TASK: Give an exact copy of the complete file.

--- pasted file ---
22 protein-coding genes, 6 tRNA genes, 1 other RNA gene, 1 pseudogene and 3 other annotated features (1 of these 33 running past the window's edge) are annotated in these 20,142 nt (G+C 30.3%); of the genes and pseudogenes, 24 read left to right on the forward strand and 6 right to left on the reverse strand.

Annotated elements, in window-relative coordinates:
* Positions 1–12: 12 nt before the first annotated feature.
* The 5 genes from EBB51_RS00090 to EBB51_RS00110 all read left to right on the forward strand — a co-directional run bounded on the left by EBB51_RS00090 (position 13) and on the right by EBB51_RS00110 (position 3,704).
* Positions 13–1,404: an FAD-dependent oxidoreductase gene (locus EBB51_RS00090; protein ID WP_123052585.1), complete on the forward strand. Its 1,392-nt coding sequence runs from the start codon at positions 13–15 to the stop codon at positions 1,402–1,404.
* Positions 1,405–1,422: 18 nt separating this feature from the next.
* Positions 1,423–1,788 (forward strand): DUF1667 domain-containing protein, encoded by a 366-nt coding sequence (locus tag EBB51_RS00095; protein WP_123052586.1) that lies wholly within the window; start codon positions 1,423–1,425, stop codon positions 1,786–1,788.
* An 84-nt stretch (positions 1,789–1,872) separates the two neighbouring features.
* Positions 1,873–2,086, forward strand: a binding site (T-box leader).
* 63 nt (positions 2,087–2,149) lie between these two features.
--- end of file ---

22 protein-coding genes, 6 tRNA genes, 1 other RNA gene, 1 pseudogene and 3 other annotated features (1 of these 33 running past the window's edge) are annotated in these 20,142 nt (G+C 30.3%); of the genes and pseudogenes, 24 read left to right on the forward strand and 6 right to left on the reverse strand.

Annotated elements, in window-relative coordinates:
* Positions 1–12: 12 nt before the first annotated feature.
* The 5 genes from EBB51_RS00090 to EBB51_RS00110 all read left to right on the forward strand — a co-directional run bounded on the left by EBB51_RS00090 (position 13) and on the right by EBB51_RS00110 (position 3,704).
* Positions 13–1,404: an FAD-dependent oxidoreductase gene (locus EBB51_RS00090; protein ID WP_123052585.1), complete on the forward strand. Its 1,392-nt coding sequence runs from the start codon at positions 13–15 to the stop codon at positions 1,402–1,404.
* Positions 1,405–1,422: 18 nt separating this feature from the next.
* Positions 1,423–1,788 (forward strand): DUF1667 domain-containing protein, encoded by a 366-nt coding sequence (locus tag EBB51_RS00095; protein WP_123052586.1) that lies wholly within the window; start codon positions 1,423–1,425, stop codon positions 1,786–1,788.
* An 84-nt stretch (positions 1,789–1,872) separates the two neighbouring features.
* Positions 1,873–2,086, forward strand: a binding site (T-box leader).
* 63 nt (positions 2,087–2,149) lie between these two features.